has signaled that it plans to challenge the Federal Trade Commission’s lawsuit to block its $75 billion Activision ATVI deal -0.38%
Blizzard Inc., and is expected to argue that it is an outsider in video game development.
The personal computing company has been publicizing its position for months, stating that the acquisition would not threaten competition in the industry as Microsoft lags behind its peers in video game consoles and has a limited presence in mobile game development. The company has also said that it expects the industry to become more competitive in the future with the rise of cloud gaming.
Legal experts say Microsoft is likely to base its case on these talking points, as well as the fact that it is seeking a so-called vertical merger, meaning it is buying a company in its supply chain as opposed to a direct competitor.
The deal “is fundamentally good for gamers, good for consumers, good for game developers and good for competition,” Brad Smith, Microsoft’s president and vice chairman, said at the company’s annual meeting on Tuesday. “We will have to take this case to a judge in court because this is a case in which I have great confidence.”
Microsoft has until Thursday to respond to the FTC’s lawsuit, which was filed Dec. 8 in the agency’s administrative court.
In its complaint, the FTC claimed the deal was illegal because it would give Microsoft the ability to control how consumers access Activision’s games outside of the company’s Redmond, Washington-based Xbox consoles and subscription services. The company could raise prices or discount Activision’s content for people who don’t use its hardware to access the developer’s games, or even cut off access to the games entirely, the FTC said.
“When you can control a major content source like Activision Blizzard, there are a lot of tools that you can leverage,” which could stifle competition, an agency official said earlier this month.
At the shareholders’ meeting, Mr. Smith contradicted the FTC’s concerns that Microsoft’s main competitor, PlayStation maker Sony Group corp
would be hurt by the deal, saying that Sony has too much of a head start in high-performance consoles to warrant protection.
He went on to argue that the FTC’s case hinged largely on concerns that Microsoft might one day make games of Activision’s Call of Duty – which was a hit with PlayStation users – exclusively for its Xbox system. Mr Smith said Sony now has about four times as many exclusive games on its consoles as Microsoft has on its slots.
Sony did not respond to a request for comment.
Microsoft said it made a last-minute offer to make Call of Duty games accessible to others through a legally binding consent decree, complementing an offer the company made months earlier to keep it accessible for at least 10 years keep.
A hearing in the FTC Administrative Court will be held in August if no agreement is reached by then. After the case is heard, legal experts say it could be months before a decision is made before the losing side can appeal with the full commission. If appealed, the commission re-examines the entire record and hears oral arguments before deciding to uphold or overturn the administrative judge’s order. If Microsoft loses at this point, the company can appeal the commission’s decision in a federal appeals court.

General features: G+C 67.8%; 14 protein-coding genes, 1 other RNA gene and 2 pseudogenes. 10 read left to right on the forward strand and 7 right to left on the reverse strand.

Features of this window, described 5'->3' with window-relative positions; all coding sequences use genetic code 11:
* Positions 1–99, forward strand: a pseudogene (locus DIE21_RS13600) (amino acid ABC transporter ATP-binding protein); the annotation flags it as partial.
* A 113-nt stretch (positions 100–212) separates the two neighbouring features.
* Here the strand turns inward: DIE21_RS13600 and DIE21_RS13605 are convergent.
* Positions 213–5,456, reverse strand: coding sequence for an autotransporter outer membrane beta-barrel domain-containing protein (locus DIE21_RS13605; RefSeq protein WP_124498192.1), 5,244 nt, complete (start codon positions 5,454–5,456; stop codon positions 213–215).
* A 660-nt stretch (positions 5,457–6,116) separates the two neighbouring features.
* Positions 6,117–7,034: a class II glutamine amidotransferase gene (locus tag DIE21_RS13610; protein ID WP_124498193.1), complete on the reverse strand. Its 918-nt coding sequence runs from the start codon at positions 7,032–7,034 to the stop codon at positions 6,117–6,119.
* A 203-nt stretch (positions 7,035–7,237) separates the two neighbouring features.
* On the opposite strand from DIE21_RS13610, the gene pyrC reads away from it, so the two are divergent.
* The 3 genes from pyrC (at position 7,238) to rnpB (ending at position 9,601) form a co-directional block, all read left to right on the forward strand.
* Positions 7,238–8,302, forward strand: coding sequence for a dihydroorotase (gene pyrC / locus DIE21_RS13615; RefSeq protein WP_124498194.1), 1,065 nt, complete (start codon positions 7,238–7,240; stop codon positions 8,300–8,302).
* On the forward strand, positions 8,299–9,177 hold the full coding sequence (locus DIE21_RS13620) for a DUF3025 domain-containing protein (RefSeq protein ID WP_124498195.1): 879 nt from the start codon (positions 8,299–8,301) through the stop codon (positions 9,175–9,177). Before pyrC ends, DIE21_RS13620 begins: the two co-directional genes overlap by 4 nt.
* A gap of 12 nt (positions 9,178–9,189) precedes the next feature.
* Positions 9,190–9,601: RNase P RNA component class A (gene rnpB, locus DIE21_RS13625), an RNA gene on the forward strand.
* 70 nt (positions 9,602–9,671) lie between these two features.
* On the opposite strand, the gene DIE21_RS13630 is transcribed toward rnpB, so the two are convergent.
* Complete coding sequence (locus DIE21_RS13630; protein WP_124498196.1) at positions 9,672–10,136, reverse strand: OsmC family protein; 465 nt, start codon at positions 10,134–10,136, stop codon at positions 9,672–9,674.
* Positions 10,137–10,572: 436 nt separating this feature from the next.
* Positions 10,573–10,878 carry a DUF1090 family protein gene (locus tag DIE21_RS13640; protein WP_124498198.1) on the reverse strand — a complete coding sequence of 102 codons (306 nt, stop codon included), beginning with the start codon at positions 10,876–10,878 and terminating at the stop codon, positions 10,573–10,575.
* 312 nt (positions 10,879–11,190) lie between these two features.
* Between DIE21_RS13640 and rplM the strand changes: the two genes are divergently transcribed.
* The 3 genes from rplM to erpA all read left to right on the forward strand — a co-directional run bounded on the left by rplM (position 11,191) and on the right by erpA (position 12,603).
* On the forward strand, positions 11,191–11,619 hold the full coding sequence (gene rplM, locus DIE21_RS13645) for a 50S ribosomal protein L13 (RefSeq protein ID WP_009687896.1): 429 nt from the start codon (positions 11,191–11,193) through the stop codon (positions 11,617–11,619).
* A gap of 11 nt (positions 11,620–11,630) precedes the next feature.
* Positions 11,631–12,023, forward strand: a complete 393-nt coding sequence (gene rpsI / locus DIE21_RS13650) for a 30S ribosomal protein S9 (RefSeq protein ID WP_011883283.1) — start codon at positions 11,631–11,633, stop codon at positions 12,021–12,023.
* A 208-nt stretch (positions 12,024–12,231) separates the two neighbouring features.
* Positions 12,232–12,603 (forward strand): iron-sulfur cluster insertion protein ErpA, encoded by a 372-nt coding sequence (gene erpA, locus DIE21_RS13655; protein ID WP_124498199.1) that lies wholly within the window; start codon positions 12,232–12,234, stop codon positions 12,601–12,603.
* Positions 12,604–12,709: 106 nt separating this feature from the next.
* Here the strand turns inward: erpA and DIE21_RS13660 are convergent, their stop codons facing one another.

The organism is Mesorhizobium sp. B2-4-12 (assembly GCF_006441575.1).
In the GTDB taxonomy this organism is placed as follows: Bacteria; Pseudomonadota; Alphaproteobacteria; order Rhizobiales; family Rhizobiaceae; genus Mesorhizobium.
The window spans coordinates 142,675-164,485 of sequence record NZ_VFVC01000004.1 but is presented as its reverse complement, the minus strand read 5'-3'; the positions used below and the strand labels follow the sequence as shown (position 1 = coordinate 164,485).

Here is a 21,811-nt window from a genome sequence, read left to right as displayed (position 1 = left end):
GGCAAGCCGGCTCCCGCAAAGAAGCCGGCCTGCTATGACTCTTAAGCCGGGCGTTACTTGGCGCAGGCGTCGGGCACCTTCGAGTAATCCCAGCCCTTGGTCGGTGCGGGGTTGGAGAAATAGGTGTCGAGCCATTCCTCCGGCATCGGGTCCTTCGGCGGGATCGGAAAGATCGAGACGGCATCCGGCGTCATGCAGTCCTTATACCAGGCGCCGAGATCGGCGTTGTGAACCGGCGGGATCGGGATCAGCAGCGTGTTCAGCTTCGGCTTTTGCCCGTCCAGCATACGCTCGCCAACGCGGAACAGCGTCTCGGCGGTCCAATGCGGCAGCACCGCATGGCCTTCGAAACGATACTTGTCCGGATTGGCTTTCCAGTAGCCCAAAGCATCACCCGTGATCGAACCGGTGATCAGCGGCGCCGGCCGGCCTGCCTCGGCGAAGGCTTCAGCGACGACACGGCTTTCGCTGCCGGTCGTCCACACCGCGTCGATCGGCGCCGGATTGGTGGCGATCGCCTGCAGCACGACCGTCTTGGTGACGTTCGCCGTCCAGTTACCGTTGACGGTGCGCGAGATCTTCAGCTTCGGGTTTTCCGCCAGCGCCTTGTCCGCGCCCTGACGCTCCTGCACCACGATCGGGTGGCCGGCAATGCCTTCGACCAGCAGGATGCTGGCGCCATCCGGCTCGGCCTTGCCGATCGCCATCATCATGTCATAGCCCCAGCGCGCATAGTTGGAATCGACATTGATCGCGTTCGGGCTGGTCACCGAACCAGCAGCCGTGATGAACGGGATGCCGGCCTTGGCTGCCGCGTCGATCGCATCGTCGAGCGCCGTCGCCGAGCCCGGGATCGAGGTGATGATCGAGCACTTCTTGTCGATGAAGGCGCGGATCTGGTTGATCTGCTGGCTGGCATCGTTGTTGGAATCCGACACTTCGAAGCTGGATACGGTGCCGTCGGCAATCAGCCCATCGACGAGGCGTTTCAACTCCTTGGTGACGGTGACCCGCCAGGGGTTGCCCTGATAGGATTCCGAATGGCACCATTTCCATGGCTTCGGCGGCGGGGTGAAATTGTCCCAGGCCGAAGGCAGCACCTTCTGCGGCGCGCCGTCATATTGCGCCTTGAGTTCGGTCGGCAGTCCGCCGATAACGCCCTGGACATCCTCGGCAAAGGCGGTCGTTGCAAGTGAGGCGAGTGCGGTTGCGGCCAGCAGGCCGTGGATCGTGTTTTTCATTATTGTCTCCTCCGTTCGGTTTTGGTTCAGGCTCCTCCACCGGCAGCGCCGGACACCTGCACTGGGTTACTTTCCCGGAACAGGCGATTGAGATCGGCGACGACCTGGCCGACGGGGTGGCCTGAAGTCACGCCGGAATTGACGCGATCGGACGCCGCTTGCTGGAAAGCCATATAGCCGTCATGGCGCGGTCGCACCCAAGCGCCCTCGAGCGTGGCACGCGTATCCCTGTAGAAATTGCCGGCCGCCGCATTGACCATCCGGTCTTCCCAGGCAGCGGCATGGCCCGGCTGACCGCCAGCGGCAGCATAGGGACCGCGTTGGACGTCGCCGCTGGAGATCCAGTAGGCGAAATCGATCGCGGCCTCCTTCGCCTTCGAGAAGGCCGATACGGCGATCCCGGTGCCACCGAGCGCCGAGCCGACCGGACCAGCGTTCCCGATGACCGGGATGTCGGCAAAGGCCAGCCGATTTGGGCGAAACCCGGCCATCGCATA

“This is by no means a slugfest for the FTC,” said Eric Talley, a professor at Columbia Law School. “Even though the odds are a bit slim, they show they’re willing to step on the hoops to swing the legal precedent a little bit more in their favor.”
Some analysts said Microsoft may want to drop the acquisition, which values the company at $68.7 billion after accounting for Activision’s net cash position, to avoid an executive distraction and expensive regulatory concessions. Microsoft has said it is committed to addressing regulators’ concerns.
While the litigation continues, Microsoft could offer additional commitments to the FTC or implement them itself, said Benjamin Sirota, antitrust attorney at the law firm Kobre & Kim LLP in New York. But to be satisfied, the government would need to enforce those commitments, which “requires resources and circumstances often change,” he said. The agency could also consider how “commitments that solve a competition problem now might not work in the future,” he added.
According to David Hoppe, mergers and acquisitions, technology and media attorney at Gamma Law in San Francisco, the FTC faces hurdles in its case because of the transaction’s vertical merger status.
“In these cases, it’s difficult to prove consumer harm,” he said. “It’s not two competitors joining forces, in which case the harm to consumers is usually obvious.”
The FTC has made clear its intention to extend the scope of the damage beyond the likely impact of a merger on consumer prices, Mr Hoppe said. The agency could be concerned about actions that could indirectly put consumers at risk, he said, such as the combined company’s misuse of sensitive information about competitors. This information could give Microsoft a way to discourage newcomers in video game distribution from succeeding, which could result in fewer options for consumers, he said.
“It’s about the network effect,” Hoppe said.
Write to Sarah E. Needleman at [email protected]
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